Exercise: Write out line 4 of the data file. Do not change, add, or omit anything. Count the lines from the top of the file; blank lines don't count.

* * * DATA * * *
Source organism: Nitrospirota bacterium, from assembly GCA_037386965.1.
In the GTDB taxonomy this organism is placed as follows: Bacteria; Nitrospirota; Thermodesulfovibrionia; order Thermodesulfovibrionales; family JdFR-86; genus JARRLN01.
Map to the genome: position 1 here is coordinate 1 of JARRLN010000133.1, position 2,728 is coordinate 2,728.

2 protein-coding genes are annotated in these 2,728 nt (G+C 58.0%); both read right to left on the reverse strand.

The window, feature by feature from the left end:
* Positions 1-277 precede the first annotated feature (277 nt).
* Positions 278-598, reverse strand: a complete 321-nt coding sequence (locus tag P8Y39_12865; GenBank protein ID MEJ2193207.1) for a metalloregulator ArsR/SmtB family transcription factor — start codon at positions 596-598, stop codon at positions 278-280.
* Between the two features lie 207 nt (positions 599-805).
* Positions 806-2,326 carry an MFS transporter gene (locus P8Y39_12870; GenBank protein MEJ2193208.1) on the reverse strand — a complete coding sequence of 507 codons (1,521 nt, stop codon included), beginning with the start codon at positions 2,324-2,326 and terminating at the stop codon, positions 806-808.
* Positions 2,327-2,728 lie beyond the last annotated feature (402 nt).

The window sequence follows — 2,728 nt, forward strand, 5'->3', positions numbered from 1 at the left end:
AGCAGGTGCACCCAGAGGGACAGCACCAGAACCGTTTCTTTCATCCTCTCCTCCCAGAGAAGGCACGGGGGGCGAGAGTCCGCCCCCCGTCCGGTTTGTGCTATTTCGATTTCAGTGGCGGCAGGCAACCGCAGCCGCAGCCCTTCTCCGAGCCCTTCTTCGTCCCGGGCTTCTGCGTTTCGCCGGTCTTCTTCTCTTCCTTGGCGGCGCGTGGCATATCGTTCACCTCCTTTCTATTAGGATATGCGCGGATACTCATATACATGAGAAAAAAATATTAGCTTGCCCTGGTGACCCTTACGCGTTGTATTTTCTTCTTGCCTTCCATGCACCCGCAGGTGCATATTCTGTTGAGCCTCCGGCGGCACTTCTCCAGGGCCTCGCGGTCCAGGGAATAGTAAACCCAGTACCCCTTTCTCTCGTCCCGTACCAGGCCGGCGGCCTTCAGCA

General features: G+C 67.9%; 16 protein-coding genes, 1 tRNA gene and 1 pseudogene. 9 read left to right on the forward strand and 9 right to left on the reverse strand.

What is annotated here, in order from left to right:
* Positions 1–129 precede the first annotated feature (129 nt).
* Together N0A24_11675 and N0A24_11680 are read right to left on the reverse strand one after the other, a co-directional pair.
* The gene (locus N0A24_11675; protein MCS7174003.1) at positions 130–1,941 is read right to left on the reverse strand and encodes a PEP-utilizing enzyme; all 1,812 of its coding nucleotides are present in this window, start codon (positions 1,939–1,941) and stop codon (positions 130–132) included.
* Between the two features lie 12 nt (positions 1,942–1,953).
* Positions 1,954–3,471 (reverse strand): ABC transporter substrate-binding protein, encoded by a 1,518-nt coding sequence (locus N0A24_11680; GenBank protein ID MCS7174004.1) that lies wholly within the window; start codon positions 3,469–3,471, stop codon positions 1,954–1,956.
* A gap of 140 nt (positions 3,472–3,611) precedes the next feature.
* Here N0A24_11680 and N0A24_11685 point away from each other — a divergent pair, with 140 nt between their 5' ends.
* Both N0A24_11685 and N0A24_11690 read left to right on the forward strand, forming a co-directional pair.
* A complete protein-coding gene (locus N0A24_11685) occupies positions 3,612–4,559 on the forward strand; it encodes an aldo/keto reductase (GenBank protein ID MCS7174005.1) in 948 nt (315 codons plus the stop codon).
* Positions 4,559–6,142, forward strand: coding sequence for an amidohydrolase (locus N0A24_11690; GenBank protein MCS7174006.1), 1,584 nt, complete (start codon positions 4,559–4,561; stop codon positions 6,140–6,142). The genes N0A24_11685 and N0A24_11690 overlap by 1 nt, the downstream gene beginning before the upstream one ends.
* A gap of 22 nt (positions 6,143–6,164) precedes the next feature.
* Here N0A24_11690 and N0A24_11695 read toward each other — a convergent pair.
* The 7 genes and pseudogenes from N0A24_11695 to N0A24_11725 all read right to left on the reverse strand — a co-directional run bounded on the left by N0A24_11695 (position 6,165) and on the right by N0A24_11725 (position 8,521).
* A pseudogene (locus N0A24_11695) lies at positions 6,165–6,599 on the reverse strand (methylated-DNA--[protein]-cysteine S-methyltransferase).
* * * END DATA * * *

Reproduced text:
2 protein-coding genes are annotated in these 2,728 nt (G+C 58.0%); both read right to left on the reverse strand.